Marthe Mathilde Cnockaert, daughter of Felix Cnockaert and Marie-Louise Vanoplinus, was born on 28 Oct 1892 in Westrozebeke, West Flanders, Belgium. She died there on 8 Jan 1966.
She married John "Jock" McKenna, a British army officer from whom she separated around 1951.
Martha began studying at the medical school at Ghent University, but her studies were interrupted by the outbreak of WWI.
German troops razed the village in August 1914, burning her home down and temporarily separating her family. Having trained as a nurse, she gained a job at a German military hospital located in the village, where she was valued for her medical training and her multi-lingual skills, speaking English and German as well as French and Flemish. She was awarded the Iron Cross by the Germans for her medical service.
In 1915, she was transferred to the German Military Hospital in Roulers, where she was reunited with her family who had also moved there after the destruction of their home. Around this time, she was approached by a family friend and former neighbour, Lucelle Deldonck, who revealed to Cnockaert that she was a British intelligence agent, and wished to recruit her to an Anglo-Belgian intelligence network operating in the town.
For two years, Cnockaert used her cover as a nurse and her frequent proximity to German military personnel -- at both the hospital and as a waitress at her parents' cafe -- to gather important military intelligence for the British and their allies, which she passed on to other agents in local churches. She mostly worked with two other female Belgian spies: an elderly vegetable seller codenamed "Canteen Ma", and a letterbox agent codenamed "Number 63", both of whom helped her relay messages to and from British General Headquarters.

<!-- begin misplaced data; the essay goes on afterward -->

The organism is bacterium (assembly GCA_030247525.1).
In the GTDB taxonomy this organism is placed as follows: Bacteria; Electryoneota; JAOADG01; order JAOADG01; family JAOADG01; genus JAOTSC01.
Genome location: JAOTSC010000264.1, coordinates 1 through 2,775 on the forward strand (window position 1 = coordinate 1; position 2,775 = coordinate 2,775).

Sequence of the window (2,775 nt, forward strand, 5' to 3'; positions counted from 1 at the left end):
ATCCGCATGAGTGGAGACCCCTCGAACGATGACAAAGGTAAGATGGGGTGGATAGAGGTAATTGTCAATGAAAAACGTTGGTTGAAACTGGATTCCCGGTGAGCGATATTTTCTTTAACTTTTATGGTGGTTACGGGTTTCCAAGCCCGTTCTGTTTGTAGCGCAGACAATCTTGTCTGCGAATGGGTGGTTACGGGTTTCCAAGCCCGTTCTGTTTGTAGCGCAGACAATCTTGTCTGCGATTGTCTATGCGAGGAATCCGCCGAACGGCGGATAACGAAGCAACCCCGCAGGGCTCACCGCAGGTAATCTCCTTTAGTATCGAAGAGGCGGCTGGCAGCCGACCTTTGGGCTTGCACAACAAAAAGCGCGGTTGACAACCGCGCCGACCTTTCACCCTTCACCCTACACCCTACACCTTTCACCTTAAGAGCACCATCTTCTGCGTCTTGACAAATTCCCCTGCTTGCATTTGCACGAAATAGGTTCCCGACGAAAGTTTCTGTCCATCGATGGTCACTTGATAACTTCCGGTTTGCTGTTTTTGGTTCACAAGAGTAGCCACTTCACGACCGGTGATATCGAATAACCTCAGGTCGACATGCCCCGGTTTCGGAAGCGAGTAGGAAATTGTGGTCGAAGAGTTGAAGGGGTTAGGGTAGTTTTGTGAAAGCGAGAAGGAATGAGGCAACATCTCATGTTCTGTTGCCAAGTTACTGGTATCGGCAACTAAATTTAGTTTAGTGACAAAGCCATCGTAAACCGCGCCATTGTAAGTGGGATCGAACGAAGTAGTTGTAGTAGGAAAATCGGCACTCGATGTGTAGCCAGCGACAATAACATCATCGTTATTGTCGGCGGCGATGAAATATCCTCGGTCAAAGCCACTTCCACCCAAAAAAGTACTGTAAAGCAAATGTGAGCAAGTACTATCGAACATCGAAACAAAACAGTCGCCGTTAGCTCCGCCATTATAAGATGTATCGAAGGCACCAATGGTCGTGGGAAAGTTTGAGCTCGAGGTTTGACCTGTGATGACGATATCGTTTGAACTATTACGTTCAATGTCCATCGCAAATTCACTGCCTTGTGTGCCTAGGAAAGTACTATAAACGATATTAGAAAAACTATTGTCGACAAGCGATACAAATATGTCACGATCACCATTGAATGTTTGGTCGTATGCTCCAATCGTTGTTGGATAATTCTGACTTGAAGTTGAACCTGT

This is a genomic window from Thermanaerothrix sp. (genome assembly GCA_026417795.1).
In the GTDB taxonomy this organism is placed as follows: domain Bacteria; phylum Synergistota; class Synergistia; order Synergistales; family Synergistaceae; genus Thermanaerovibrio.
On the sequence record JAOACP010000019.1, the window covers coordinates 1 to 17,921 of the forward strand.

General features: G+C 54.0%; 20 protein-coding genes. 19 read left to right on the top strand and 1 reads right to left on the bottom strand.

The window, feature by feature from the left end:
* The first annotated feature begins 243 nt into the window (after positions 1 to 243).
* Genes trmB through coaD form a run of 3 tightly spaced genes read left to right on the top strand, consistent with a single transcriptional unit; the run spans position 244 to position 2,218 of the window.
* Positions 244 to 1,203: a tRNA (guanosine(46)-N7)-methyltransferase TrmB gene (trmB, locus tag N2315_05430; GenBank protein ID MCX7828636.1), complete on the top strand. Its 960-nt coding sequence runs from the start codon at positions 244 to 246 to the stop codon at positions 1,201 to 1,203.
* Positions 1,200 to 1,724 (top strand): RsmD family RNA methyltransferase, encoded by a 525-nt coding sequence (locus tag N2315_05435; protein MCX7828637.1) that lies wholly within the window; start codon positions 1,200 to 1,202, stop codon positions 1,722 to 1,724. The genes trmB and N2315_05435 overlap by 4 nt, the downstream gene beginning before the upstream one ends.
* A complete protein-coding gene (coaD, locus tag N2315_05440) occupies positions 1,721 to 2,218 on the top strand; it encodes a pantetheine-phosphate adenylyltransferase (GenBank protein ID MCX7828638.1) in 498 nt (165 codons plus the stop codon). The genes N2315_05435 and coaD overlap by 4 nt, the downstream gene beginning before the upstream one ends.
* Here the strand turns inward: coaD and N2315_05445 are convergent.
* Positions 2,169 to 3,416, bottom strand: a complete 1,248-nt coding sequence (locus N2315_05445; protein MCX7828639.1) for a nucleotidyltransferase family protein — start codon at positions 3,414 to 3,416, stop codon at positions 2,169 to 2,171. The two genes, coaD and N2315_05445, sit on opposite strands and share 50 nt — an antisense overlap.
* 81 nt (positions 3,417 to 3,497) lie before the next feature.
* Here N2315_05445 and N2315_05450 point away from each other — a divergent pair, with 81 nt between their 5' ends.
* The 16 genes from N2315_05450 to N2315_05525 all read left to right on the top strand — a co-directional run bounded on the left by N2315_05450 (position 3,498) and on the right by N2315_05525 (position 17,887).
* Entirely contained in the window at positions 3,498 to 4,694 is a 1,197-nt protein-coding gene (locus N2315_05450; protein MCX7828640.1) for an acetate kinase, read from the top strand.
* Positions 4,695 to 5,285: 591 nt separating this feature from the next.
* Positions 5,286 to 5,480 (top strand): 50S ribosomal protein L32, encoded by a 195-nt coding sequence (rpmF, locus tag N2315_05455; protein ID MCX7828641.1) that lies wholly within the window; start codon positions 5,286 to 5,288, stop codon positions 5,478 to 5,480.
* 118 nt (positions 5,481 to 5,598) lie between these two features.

Her exploits during the war included destroying a telephone line which a local priest was using to spy for the Germans; and obtaining details of a planned but cancelled visit by Kaiser Wilhelm II for a British aerial attack. At one point, her German lodger, Otto, tried to recruit her to spy on the British. Cnockaert attempted to relay harmless but seemingly important information to him for a short time, but when operating as a double agent became too difficult, she arranged for him to be killed.
She discovered an unused sewer tunnel system located underneath a German ammunition depot, and placed the explosives herself to destroy the ammo dump. This operation led to her exposure and capture when she lost her watch, engraved with her initials, while placing the dynamite. In November 1916, she was sentenced to death for her espionage, but her sentence was commuted to life imprisonment due to her Iron Cross honour. She served two years in a prison in Ghent, and was released in 1918 when the Armistice with Germany was declared, ending the war.
Cnockaert was portrayed by Madeleine Carroll in I was a Spy, the 1933 film based on her memoirs.